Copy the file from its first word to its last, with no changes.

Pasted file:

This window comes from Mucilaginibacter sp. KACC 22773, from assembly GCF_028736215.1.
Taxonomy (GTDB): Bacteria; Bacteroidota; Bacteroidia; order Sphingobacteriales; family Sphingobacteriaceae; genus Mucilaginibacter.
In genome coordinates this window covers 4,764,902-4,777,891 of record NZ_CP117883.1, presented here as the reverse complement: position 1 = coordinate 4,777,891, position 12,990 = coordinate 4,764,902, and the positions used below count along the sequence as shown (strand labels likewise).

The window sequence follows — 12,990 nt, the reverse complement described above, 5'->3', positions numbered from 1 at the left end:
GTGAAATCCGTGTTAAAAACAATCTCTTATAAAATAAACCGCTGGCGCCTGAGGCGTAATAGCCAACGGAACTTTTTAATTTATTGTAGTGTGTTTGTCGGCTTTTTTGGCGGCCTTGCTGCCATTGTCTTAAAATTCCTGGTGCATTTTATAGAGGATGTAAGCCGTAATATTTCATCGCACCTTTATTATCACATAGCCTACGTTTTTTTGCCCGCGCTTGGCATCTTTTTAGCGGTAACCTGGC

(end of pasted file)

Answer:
This window comes from Mucilaginibacter sp. KACC 22773, from assembly GCF_028736215.1.
Taxonomy (GTDB): Bacteria; Bacteroidota; Bacteroidia; order Sphingobacteriales; family Sphingobacteriaceae; genus Mucilaginibacter.
In genome coordinates this window covers 4,764,902-4,777,891 of record NZ_CP117883.1, presented here as the reverse complement: position 1 = coordinate 4,777,891, position 12,990 = coordinate 4,764,902, and the positions used below count along the sequence as shown (strand labels likewise).

The window sequence follows — 12,990 nt, the reverse complement described above, 5'->3', positions numbered from 1 at the left end:
GTGAAATCCGTGTTAAAAACAATCTCTTATAAAATAAACCGCTGGCGCCTGAGGCGTAATAGCCAACGGAACTTTTTAATTTATTGTAGTGTGTTTGTCGGCTTTTTTGGCGGCCTTGCTGCCATTGTCTTAAAATTCCTGGTGCATTTTATAGAGGATGTAAGCCGTAATATTTCATCGCACCTTTATTATCACATAGCCTACGTTTTTTTGCCCGCGCTTGGCATCTTTTTAGCGGTAACCTGGC